Hospitals Supply Chain Inefficiencies Are Wasting Billions of Dollars, Study Finds
Hospitals across the United States are wasting money through poor supply chain management, with the total amount increasing by nearly 12 percent over the most recent year to $25.7 billion, a study by the consulting firm Navigant found.
Researchers analyzed data from 2,127 acute care hospitals and found an individual hospital can save on average $12.1 million per year by identifying which services, products, and procedures are truly necessary, efficient, and based on clinical evidence. Hospitals can also save money by increasing standardization, employing executives who are physicians and identifying services products and procedures that are most needed, efficient and effective, the study says.
The annual study breaks down the potential savings based on geographic region, urban or rural setting, ownership type, whether the hospital is academic-based, and size by bed capacity.
The study is much-needed but could do more, says Marilyn Singleton, M.D., J.D., an anesthesiologist and president of the Association of American Physicians and Surgeons.
“It is heartening that the ‘thought leaders’ are addressing the facility supply chain as a source of cost savings in medical care,” said Singleton. “Missing from the conversation is a discussion of the role of group purchasing organizations (GPOs).”
GPOs negotiate contracts in the health care market. Hospitals depend on GPOs to act as cost-saving intermediaries with vendors, distributors, and other suppliers by making large purchases and providing better deals on products for medical facilities. Unfortunately, GPOs have an incentive to keep costs high, says Singleton.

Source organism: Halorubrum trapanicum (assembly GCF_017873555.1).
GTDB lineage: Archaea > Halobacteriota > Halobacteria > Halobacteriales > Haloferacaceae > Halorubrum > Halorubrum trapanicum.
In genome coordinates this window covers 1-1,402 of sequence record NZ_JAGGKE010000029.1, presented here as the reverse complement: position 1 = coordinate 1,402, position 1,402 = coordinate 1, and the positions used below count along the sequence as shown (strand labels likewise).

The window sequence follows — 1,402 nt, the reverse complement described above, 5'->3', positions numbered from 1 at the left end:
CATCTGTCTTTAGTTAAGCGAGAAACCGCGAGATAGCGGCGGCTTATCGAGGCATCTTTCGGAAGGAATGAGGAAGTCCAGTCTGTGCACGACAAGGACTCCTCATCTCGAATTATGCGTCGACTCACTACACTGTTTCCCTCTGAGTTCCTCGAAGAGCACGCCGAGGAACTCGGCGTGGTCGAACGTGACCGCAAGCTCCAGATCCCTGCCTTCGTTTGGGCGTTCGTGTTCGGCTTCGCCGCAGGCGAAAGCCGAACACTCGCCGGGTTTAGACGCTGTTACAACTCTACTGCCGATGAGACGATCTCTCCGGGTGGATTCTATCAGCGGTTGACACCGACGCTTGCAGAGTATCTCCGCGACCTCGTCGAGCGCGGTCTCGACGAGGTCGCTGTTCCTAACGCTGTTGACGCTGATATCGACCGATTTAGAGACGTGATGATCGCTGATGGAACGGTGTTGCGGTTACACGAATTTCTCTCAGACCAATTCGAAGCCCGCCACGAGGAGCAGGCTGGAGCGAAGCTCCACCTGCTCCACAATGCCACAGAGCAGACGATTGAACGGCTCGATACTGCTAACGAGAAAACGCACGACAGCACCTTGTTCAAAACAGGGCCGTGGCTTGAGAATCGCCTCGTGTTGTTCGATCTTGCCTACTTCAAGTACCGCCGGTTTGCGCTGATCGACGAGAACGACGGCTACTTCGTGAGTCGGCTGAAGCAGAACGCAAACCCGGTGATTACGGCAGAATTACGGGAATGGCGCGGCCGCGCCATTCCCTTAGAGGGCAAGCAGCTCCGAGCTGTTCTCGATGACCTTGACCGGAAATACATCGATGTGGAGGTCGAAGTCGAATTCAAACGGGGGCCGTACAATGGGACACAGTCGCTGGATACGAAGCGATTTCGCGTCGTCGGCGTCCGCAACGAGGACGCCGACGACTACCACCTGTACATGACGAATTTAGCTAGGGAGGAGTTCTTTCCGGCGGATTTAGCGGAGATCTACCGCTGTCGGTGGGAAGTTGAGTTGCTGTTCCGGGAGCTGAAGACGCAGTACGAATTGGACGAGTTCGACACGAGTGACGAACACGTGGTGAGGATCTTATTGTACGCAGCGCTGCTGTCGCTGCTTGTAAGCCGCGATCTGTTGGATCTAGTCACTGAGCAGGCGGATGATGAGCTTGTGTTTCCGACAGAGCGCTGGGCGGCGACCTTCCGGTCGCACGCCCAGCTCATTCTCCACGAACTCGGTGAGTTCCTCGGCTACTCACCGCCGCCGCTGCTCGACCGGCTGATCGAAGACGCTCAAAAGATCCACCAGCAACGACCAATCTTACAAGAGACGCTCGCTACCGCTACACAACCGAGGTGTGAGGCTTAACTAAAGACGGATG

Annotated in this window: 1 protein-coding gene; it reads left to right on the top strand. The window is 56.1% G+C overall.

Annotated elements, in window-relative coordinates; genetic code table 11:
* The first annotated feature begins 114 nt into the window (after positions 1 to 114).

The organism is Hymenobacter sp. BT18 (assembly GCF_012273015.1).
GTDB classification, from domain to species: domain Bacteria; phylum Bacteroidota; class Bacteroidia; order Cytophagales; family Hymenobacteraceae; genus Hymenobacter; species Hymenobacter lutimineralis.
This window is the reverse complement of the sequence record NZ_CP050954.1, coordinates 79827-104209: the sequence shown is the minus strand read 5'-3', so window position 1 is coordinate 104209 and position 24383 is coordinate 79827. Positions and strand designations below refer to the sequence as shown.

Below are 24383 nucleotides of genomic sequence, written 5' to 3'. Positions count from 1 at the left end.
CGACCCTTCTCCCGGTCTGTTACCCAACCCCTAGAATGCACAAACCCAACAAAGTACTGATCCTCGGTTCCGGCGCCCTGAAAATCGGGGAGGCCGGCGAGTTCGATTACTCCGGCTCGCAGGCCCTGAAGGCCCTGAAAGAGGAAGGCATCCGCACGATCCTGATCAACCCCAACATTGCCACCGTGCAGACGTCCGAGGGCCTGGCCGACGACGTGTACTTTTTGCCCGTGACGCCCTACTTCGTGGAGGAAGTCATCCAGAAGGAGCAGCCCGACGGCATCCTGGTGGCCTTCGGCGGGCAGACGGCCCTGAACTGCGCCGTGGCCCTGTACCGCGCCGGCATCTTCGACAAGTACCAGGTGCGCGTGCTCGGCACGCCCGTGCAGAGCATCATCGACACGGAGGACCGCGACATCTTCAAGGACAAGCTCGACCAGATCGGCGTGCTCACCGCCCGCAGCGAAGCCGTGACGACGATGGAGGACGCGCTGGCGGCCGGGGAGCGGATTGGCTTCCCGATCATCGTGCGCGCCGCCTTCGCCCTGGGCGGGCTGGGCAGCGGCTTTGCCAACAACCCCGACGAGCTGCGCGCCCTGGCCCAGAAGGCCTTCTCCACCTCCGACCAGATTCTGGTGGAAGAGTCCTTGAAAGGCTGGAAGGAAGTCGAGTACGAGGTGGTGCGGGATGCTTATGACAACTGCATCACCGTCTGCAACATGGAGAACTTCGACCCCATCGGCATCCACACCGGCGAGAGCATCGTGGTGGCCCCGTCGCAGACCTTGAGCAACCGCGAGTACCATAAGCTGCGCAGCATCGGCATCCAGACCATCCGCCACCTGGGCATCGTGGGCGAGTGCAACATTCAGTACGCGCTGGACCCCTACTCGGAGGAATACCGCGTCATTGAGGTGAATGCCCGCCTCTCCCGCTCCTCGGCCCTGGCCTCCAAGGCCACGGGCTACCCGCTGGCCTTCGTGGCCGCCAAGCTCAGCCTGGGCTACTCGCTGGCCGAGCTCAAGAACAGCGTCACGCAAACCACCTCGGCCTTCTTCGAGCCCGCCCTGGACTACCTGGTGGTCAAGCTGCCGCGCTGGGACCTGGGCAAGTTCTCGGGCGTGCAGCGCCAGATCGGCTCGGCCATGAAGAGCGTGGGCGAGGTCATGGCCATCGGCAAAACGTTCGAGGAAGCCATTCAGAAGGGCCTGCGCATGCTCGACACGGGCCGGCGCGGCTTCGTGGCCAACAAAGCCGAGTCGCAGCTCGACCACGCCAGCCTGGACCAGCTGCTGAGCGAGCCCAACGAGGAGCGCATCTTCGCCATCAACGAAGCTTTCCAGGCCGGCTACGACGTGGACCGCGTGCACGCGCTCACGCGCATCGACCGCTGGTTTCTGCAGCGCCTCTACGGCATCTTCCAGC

“GPOs are supposed to reduce supply costs through volume purchasing, but the current system of payment encourages higher prices,” said Singleton. “The GPOs are paid by a percentage of the cost of the product, so the higher the cost, the higher the fee.
“This conflict of interest must be taken into consideration when looking for remedies for high supply chain costs,” said Singleton. GPOs do not always choose the products that are best for their customers, patients, or the taxpayers.”
Singleton says GPOs also pad their income by charging vendors “contract administration fees.”
Ripe for Disruption
Consolidation in recent years has given four GPOs—Intalere, HealthTrust, Premier, Vizient,—control over 90 percent of the market, says Singleton.
Big tech companies have seen an opportunity to bring down costs. Services such as Amazon B2B, Amazon’s business to business marketplace, attempt to remove intermediaries from the purchasing process to allow venders to sell directly to buyers.
Singleton says the idea has been slow to catch on in the health care industry.
“It remains to be seen if Amazon’s B2B service will disrupt the status quo by providing price transparency and comparison shopping,” said Singleton.
Ashley Bateman (firstname.lastname@example.org) writes from Alexandria, Virginia.
“Study: Hospitals’ Annual Supply Chain Savings Opportunity Reaches $25.7 Billion,” Navigant, November 13, 2019: